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8 Rules of Executive Search Firms

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As a potential executive search candidate, you need to learn some of the new rules for dealing with executive search firms. If you understand the way they operate, you will have realistic expectations and gain more control over the entire search process. What follows is a brief overview of what you should know about executive search firms.

You will find two types of recruiters, contingency and retainer.

Companies usually use contingency firms when:

  • Salaries are less than $100,000
  • A company must screen many qualified candidates for a few open positions
  • Filling multiple vacancies with similar candidates
  • Hiring organizations want more involvement in screening, interviewing, and selection
  • Fees are an issue. Typically contingency firms receive payment only when the candidate is hired


Companies usually use retainer firms when:

  • Salaries exceed $100,000
  • Highly unique or specialized candidates are needed
  • A hiring organization wants a third party to screen and interview candidates
  • A company wants to persuade an executive to leave an organization and needs assistance
  • Fees are not an issue. Typically they are paid to retainer firms regardless of the results of the search


The companies, who hire search firms to fill a position, typically charge a fee of roughly one-third of the job’s first year compensation. Keep in mind that search firms are not working for you, but for their paying clients. Therefore, do not expect firms to be overly responsive if you contact them. For the record, this practice should be avoided unless you personally know the recruiter.

Work with multiple search firms. If you currently work for a company that has hired a specific search firm to fill positions with them during the last year or two, you will be “off-limits” for any positions it may have, no matter how well qualified you are. Why? The search firms will not raid talent from companies that previously hired them to fill positions. For this reason alone, it is important to be known to multiple search firms.

Some recruiters may promise you the moon. In today’s job market, recruiters and sometimes the companies they represent will paint a far rosier picture of a given job than is actually the case. This can lead to a very bad career decision on your part. You have to think of this search process as if you are buying a car: You wouldn’t take the salesperson’s word would you? Do your own due diligence, so you can compare and contrast information with what the recruiter tells you.

Most recruiters work nationally; so don’t limit your search by geography. At the lower salary levels, companies may be reluctant to consider out-of-town executives because of the expense of interviewing and relocating them. In these instances, search firms may focus on local candidates. However, for many executive appointments, search firms will look nationally or even internationally. It is in your interest to be known to search firms who fill positions in your industry, function and salary level.

Don’t take it personally. Of 200 “potential candidates” uncovered in initial research, perhaps 50 will make the first cut, five will be finalists, and one will get the job. Don’t take it personally: the search process aims for a perfect fit. However, one-way to improve your present and future standing, is to tell the recruiter everything up front – no surprises.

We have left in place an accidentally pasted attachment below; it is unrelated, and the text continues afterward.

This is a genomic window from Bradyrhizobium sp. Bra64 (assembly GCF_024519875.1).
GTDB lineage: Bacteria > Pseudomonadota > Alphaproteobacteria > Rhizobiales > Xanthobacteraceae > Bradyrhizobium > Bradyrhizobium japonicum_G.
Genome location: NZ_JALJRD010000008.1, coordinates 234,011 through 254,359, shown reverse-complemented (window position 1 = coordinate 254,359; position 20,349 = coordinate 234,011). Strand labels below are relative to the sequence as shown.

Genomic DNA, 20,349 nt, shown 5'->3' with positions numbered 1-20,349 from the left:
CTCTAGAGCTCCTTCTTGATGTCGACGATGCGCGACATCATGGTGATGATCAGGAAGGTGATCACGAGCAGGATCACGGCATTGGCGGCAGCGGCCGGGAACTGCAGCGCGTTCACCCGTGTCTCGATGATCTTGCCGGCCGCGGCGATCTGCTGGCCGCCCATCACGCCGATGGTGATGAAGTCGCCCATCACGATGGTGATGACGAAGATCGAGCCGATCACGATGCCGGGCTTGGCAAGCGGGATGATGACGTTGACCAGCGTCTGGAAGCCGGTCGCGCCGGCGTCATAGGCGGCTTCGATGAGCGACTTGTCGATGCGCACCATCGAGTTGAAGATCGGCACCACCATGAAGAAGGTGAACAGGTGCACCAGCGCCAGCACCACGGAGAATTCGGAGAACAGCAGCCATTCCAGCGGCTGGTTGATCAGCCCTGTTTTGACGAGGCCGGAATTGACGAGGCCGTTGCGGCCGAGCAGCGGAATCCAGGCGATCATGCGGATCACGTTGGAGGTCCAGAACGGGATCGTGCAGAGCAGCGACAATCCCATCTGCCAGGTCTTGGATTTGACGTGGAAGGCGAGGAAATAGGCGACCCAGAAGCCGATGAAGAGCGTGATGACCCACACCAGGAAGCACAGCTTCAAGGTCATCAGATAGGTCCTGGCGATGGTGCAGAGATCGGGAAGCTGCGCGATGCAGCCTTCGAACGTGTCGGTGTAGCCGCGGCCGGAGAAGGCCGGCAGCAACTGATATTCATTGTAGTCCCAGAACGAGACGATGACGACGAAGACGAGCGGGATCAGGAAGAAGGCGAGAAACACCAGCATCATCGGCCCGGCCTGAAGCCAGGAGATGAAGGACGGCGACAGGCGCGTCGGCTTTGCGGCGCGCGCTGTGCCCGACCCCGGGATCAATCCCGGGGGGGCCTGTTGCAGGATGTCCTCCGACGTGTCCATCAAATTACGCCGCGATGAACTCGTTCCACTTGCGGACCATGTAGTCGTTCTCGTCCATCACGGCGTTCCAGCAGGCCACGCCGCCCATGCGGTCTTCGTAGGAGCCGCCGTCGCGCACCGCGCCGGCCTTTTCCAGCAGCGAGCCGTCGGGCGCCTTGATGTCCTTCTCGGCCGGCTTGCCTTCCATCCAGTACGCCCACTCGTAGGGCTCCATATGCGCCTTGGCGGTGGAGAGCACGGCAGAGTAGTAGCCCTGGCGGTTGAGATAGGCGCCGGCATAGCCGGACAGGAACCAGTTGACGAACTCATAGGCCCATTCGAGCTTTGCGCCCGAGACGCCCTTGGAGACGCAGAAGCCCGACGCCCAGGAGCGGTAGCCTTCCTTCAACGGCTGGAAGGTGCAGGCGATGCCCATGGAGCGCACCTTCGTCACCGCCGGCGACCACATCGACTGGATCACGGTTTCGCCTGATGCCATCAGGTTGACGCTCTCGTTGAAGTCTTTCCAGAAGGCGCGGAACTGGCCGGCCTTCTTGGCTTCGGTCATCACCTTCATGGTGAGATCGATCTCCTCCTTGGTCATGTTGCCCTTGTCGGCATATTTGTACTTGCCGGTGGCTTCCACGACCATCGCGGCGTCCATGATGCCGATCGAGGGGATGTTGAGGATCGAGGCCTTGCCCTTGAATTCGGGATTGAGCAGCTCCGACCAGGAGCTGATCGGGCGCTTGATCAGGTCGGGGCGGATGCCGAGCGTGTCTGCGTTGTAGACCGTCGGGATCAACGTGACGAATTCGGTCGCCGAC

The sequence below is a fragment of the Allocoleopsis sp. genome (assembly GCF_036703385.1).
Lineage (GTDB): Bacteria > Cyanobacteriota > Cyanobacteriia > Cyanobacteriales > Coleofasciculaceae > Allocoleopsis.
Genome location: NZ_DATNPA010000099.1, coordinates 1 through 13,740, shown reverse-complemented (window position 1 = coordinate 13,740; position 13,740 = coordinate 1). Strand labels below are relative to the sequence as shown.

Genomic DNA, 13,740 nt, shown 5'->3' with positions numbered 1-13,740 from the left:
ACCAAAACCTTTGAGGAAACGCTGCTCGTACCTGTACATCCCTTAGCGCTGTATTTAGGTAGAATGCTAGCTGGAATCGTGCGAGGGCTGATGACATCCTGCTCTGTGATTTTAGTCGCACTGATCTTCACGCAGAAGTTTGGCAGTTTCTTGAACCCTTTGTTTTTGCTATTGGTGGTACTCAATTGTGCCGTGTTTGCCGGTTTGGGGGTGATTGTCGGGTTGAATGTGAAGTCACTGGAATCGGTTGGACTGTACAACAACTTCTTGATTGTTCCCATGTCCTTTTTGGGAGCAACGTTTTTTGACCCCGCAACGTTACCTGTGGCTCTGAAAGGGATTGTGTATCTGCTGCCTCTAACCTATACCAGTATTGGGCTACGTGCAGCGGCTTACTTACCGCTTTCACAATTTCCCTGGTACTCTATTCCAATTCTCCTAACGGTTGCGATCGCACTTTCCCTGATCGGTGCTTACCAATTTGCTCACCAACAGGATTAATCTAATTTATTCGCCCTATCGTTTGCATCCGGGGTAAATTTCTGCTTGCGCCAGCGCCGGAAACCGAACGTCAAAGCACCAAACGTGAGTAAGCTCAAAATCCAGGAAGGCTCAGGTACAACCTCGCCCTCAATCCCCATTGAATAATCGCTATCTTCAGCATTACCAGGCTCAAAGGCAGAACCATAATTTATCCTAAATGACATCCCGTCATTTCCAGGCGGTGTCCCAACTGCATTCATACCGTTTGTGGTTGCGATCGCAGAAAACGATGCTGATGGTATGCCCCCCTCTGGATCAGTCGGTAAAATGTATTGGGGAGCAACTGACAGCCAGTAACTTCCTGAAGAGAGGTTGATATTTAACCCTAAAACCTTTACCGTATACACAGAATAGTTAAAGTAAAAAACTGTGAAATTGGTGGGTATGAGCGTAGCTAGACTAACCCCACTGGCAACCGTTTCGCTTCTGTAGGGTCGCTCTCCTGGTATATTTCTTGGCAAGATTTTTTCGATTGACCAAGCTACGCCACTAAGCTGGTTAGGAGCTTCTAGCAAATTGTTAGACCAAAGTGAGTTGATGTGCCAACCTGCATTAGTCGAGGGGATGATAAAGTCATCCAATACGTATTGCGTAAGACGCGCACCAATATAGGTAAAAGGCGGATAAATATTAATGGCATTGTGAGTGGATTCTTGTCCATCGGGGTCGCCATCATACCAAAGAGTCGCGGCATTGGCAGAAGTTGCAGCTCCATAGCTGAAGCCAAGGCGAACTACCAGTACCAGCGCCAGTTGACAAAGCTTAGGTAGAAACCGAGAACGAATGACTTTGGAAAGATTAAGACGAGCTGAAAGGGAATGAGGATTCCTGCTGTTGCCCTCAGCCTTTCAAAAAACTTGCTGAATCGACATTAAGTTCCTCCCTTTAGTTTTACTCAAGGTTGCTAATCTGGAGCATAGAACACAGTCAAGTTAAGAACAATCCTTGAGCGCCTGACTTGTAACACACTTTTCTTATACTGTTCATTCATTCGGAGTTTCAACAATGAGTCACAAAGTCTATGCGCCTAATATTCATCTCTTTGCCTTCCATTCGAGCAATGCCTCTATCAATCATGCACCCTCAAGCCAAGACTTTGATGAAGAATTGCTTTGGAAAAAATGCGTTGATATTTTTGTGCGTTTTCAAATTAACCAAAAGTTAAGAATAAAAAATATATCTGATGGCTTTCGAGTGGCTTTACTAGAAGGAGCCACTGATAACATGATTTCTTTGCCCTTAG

Be Visible. For those seeking an employment move, the simplest way to get discovered by executive recruiters is to be visible. Job seekers are advised to accept speaking engagements, get quoted in magazine articles, and network at industry luncheons. Moreover, it is helpful to scrutinize industry contacts for individuals who could make references to recruiters.

Do not expect search firms to tip you off about a possible merger or downsizing. Even if they know, they won’t tell you – because they are legally required to stay silent. It’s not the recruiter’s responsibility to point out the problems that exist within a company. After all, they work for the company, not for you.

Keep it short, but always send your resume with a cover letter. A well-crafted cover letter can explain the type of position you are seeking, the area of the country you would like to live and what your future career goals are. The cover letter is your opportunity to seem more human, more personal, and more genuine. Above all, avoid sending “To Whom It May Concern” type letters.

When emailing your resume, it is best to copy and paste it into the body of your email. Many job seekers try to attach their resume to email messages in many different types of software. While they may look better as an attachment, many recruiters may be unable to download them in the format received, and many times are reluctant to download attachments due to fears of receiving a document with a virus.

If you change jobs, keep recruiters informed of your new situation. Once you make an initial contact with a search firm, do keep them informed if your status, location or job changes. It is really helpful to simply send an update letter, revised resume or postcard to the recruiters when your information changes. I strongly advise that you do this immediately after every job change.

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